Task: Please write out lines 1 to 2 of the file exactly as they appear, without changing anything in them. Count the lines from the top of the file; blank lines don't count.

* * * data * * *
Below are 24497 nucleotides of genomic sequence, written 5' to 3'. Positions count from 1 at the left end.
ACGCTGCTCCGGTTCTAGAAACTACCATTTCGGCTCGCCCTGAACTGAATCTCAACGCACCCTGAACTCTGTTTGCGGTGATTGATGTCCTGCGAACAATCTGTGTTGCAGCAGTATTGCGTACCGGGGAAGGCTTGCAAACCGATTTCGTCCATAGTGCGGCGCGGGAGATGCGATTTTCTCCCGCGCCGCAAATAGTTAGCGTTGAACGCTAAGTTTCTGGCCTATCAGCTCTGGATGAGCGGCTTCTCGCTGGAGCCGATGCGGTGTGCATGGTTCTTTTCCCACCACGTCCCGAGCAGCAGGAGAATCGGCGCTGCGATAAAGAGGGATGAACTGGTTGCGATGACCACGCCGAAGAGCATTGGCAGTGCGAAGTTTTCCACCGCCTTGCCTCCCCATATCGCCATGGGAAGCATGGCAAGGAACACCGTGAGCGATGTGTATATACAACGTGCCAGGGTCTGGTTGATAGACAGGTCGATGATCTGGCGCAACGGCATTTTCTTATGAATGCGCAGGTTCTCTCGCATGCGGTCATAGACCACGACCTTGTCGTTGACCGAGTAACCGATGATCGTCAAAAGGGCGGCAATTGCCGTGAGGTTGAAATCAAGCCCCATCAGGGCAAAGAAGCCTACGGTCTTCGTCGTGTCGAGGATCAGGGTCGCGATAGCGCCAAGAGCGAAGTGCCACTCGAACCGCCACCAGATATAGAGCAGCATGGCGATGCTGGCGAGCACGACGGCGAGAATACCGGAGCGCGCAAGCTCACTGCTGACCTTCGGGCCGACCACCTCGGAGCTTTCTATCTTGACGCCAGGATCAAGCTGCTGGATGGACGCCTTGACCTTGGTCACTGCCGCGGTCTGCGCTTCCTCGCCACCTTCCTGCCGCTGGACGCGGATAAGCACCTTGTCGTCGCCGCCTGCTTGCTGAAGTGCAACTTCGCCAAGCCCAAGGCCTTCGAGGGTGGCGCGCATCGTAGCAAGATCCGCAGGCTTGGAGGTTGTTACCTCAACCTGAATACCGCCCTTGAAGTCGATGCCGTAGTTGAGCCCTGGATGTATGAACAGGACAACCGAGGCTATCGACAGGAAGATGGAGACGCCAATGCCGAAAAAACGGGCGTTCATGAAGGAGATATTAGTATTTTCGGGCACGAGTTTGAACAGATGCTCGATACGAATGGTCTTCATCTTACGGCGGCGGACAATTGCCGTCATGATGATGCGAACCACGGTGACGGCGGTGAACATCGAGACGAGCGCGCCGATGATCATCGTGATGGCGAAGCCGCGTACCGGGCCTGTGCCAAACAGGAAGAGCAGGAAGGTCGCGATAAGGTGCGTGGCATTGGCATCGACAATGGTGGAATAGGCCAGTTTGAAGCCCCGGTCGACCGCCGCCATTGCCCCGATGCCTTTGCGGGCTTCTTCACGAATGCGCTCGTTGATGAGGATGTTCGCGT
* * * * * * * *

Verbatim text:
Below are 24497 nucleotides of genomic sequence, written 5' to 3'. Positions count from 1 at the left end.
ACGCTGCTCCGGTTCTAGAAACTACCATTTCGGCTCGCCCTGAACTGAATCTCAACGCACCCTGAACTCTGTTTGCGGTGATTGATGTCCTGCGAACAATCTGTGTTGCAGCAGTATTGCGTACCGGGGAAGGCTTGCAAACCGATTTCGTCCATAGTGCGGCGCGGGAGATGCGATTTTCTCCCGCGCCGCAAATAGTTAGCGTTGAACGCTAAGTTTCTGGCCTATCAGCTCTGGATGAGCGGCTTCTCGCTGGAGCCGATGCGGTGTGCATGGTTCTTTTCCCACCACGTCCCGAGCAGCAGGAGAATCGGCGCTGCGATAAAGAGGGATGAACTGGTTGCGATGACCACGCCGAAGAGCATTGGCAGTGCGAAGTTTTCCACCGCCTTGCCTCCCCATATCGCCATGGGAAGCATGGCAAGGAACACCGTGAGCGATGTGTATATACAACGTGCCAGGGTCTGGTTGATAGACAGGTCGATGATCTGGCGCAACGGCATTTTCTTATGAATGCGCAGGTTCTCTCGCATGCGGTCATAGACCACGACCTTGTCGTTGACCGAGTAACCGATGATCGTCAAAAGGGCGGCAATTGCCGTGAGGTTGAAATCAAGCCCCATCAGGGCAAAGAAGCCTACGGTCTTCGTCGTGTCGAGGATCAGGGTCGCGATAGCGCCAAGAGCGAAGTGCCACTCGAACCGCCACCAGATATAGAGCAGCATGGCGATGCTGGCGAGCACGACGGCGAGAATACCGGAGCGCGCAAGCTCACTGCTGACCTTCGGGCCGACCACCTCGGAGCTTTCTATCTTGACGCCAGGATCAAGCTGCTGGATGGACGCCTTGACCTTGGTCACTGCCGCGGTCTGCGCTTCCTCGCCACCTTCCTGCCGCTGGACGCGGATAAGCACCTTGTCGTCGCCGCCTGCTTGCTGAAGTGCAACTTCGCCAAGCCCAAGGCCTTCGAGGGTGGCGCGCATCGTAGCAAGATCCGCAGGCTTGGAGGTTGTTACCTCAACCTGAATACCGCCCTTGAAGTCGATGCCGTAGTTGAGCCCTGGATGTATGAACAGGACAACCGAGGCTATCGACAGGAAGATGGAGACGCCAATGCCGAAAAAACGGGCGTTCATGAAGGAGATATTAGTATTTTCGGGCACGAGTTTGAACAGATGCTCGATACGAATGGTCTTCATCTTACGGCGGCGGACAATTGCCGTCATGATGATGCGAACCACGGTGACGGCGGTGAACATCGAGACGAGCGCGCCGATGATCATCGTGATGGCGAAGCCGCGTACCGGGCCTGTGCCAAACAGGAAGAGCAGGAAGGTCGCGATAAGGTGCGTGGCATTGGCATCGACAATGGTGGAATAGGCCAGTTTGAAGCCCCGGTCGACCGCCGCCATTGCCCCGATGCCTTTGCGGGCTTCTTCACGAATGCGCTCGTTGATGAGGATGTTCGCGT